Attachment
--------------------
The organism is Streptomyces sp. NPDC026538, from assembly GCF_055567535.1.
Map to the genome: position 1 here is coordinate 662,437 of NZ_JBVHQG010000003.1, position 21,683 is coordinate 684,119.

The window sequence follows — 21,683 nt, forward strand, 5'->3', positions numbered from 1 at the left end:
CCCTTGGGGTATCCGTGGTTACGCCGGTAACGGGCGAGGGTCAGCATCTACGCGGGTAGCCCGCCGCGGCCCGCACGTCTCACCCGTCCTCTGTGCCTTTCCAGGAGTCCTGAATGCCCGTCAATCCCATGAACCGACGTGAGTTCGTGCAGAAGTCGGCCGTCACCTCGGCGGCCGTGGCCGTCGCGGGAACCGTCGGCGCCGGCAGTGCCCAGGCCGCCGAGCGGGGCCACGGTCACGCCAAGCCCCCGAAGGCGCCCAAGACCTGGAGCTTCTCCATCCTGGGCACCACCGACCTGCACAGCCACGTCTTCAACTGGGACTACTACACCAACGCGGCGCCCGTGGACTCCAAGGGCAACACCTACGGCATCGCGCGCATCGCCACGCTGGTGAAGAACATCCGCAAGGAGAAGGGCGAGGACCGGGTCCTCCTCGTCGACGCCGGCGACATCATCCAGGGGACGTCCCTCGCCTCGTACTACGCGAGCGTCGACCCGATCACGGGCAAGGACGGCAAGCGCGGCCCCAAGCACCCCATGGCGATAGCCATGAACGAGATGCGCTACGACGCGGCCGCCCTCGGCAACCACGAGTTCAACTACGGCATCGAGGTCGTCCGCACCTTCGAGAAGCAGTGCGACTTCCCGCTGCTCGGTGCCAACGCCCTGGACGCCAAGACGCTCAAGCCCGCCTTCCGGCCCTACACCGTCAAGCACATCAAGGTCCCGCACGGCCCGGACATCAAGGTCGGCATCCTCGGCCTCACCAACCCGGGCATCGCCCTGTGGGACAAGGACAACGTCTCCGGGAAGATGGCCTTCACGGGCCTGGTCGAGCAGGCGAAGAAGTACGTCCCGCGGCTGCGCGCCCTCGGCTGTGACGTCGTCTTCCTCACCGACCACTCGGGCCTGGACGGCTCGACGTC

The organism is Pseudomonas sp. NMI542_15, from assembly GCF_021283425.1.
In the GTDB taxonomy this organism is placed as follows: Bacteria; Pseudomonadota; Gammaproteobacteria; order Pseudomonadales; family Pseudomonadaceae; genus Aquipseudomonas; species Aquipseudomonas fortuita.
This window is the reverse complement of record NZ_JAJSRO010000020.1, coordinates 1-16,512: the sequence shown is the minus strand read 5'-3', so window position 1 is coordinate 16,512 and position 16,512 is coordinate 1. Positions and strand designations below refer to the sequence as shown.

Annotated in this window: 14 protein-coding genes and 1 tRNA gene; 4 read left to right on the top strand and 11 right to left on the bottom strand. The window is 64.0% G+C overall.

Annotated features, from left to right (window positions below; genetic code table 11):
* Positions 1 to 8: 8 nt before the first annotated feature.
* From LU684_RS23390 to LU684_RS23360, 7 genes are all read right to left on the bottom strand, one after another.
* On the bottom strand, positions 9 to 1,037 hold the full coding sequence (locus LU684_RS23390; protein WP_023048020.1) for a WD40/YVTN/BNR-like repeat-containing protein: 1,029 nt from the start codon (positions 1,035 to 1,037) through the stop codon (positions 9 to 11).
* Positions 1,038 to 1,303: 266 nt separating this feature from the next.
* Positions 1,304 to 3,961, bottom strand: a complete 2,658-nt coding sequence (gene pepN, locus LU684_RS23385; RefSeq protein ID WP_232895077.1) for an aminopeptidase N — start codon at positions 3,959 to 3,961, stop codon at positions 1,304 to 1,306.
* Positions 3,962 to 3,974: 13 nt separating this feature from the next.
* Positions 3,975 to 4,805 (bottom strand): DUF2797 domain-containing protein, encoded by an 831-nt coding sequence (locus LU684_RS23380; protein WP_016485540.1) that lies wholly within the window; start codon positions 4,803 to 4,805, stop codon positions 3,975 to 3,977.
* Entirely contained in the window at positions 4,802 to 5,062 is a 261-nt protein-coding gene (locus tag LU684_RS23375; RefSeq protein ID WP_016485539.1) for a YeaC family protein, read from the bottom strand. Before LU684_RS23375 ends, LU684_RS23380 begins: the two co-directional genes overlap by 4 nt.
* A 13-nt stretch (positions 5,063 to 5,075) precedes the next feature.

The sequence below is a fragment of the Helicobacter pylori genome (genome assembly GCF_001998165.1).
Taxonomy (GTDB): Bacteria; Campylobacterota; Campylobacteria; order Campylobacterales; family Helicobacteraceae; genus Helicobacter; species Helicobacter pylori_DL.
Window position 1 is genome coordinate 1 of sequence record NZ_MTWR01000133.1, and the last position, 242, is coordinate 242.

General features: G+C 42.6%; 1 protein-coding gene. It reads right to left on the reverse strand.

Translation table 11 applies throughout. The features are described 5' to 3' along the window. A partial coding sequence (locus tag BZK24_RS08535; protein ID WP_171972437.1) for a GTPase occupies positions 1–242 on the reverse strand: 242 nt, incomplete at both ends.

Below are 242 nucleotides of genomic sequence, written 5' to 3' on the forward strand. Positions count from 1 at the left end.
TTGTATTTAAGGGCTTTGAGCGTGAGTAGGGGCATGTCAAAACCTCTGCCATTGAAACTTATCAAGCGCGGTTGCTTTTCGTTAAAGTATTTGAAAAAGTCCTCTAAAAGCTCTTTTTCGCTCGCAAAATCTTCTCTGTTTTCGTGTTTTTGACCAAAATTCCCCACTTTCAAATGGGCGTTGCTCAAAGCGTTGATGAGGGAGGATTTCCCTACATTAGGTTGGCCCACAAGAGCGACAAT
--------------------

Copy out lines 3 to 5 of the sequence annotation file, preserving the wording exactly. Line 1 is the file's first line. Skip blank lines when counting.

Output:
The window sequence follows — 21,683 nt, forward strand, 5'->3', positions numbered from 1 at the left end:
CCCTTGGGGTATCCGTGGTTACGCCGGTAACGGGCGAGGGTCAGCATCTACGCGGGTAGCCCGCCGCGGCCCGCACGTCTCACCCGTCCTCTGTGCCTTTCCAGGAGTCCTGAATGCCCGTCAATCCCATGAACCGACGTGAGTTCGTGCAGAAGTCGGCCGTCACCTCGGCGGCCGTGGCCGTCGCGGGAACCGTCGGCGCCGGCAGTGCCCAGGCCGCCGAGCGGGGCCACGGTCACGCCAAGCCCCCGAAGGCGCCCAAGACCTGGAGCTTCTCCATCCTGGGCACCACCGACCTGCACAGCCACGTCTTCAACTGGGACTACTACACCAACGCGGCGCCCGTGGACTCCAAGGGCAACACCTACGGCATCGCGCGCATCGCCACGCTGGTGAAGAACATCCGCAAGGAGAAGGGCGAGGACCGGGTCCTCCTCGTCGACGCCGGCGACATCATCCAGGGGACGTCCCTCGCCTCGTACTACGCGAGCGTCGACCCGATCACGGGCAAGGACGGCAAGCGCGGCCCCAAGCACCCCATGGCGATAGCCATGAACGAGATGCGCTACGACGCGGCCGCCCTCGGCAACCACGAGTTCAACTACGGCATCGAGGTCGTCCGCACCTTCGAGAAGCAGTGCGACTTCCCGCTGCTCGGTGCCAACGCCCTGGACGCCAAGACGCTCAAGCCCGCCTTCCGGCCCTACACCGTCAAGCACATCAAGGTCCCGCACGGCCCGGACATCAAGGTCGGCATCCTCGGCCTCACCAACCCGGGCATCGCCCTGTGGGACAAGGACAACGTCTCCGGGAAGATGGCCTTCACGGGCCTGGTCGAGCAGGCGAAGAAGTACGTCCCGCGGCTGCGCGCCCTCGGCTGTGACGTCGTCTTCCTCACCGACCACTCGGGCCTGGACGGCTCGACGTC

The organism is Pseudomonas sp. NMI542_15, from assembly GCF_021283425.1.